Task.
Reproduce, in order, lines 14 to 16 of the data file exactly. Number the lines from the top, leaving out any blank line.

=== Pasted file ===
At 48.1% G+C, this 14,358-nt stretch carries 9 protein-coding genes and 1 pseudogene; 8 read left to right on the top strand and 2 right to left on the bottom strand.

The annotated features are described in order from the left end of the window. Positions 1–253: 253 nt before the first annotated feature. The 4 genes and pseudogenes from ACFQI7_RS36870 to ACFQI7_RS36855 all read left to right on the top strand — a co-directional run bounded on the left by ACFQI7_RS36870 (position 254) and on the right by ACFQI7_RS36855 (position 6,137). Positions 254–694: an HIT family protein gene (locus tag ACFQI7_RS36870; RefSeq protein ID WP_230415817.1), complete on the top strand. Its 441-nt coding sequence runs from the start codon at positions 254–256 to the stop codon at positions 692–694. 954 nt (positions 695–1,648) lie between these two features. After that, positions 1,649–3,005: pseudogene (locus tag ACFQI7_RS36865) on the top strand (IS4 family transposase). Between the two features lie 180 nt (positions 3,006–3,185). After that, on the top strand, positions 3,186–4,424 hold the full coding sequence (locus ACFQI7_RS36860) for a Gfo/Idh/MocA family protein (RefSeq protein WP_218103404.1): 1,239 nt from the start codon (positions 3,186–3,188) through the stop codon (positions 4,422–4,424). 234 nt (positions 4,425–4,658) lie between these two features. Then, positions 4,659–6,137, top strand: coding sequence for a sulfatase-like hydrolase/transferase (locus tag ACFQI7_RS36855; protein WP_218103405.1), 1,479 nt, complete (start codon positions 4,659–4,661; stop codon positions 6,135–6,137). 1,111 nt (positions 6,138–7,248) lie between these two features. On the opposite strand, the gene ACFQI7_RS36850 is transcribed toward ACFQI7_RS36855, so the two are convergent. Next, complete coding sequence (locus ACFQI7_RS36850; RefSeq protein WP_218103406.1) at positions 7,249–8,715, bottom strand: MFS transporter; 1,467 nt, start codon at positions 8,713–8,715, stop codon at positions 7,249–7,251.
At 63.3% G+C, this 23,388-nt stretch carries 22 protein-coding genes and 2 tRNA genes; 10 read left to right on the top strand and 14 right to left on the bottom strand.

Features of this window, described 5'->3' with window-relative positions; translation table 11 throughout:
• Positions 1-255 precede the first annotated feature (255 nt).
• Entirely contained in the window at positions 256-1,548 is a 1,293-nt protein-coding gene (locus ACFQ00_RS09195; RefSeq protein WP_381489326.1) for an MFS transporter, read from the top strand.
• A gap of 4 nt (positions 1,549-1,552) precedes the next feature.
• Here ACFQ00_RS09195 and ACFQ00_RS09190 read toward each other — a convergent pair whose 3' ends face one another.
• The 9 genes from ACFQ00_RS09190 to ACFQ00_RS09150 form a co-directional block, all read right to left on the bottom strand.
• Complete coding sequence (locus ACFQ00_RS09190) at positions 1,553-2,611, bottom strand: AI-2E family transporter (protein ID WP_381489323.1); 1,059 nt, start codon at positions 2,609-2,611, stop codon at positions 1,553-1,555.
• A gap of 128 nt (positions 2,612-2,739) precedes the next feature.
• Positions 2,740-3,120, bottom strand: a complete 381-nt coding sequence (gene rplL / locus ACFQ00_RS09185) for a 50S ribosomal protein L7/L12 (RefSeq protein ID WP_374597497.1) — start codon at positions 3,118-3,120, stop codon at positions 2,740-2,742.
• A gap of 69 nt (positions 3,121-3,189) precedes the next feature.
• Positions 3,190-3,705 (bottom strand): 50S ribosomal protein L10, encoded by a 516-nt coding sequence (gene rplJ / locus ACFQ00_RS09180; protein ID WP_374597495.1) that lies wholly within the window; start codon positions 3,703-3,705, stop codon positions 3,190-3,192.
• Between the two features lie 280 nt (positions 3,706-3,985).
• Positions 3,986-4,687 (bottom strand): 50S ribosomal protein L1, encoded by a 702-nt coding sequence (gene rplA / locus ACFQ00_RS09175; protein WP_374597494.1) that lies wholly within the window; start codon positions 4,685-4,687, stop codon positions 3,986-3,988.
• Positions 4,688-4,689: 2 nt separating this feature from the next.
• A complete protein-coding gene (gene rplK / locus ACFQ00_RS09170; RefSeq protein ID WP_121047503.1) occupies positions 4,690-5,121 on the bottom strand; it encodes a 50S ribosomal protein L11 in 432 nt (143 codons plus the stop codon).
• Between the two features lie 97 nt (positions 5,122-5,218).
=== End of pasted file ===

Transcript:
• Positions 3,190-3,705 (bottom strand): 50S ribosomal protein L10, encoded by a 516-nt coding sequence (gene rplJ / locus ACFQ00_RS09180; protein ID WP_374597495.1) that lies wholly within the window; start codon positions 3,703-3,705, stop codon positions 3,190-3,192.
• Between the two features lie 280 nt (positions 3,706-3,985).
• Positions 3,986-4,687 (bottom strand): 50S ribosomal protein L1, encoded by a 702-nt coding sequence (gene rplA / locus ACFQ00_RS09175; protein WP_374597494.1) that lies wholly within the window; start codon positions 4,685-4,687, stop codon positions 3,986-3,988.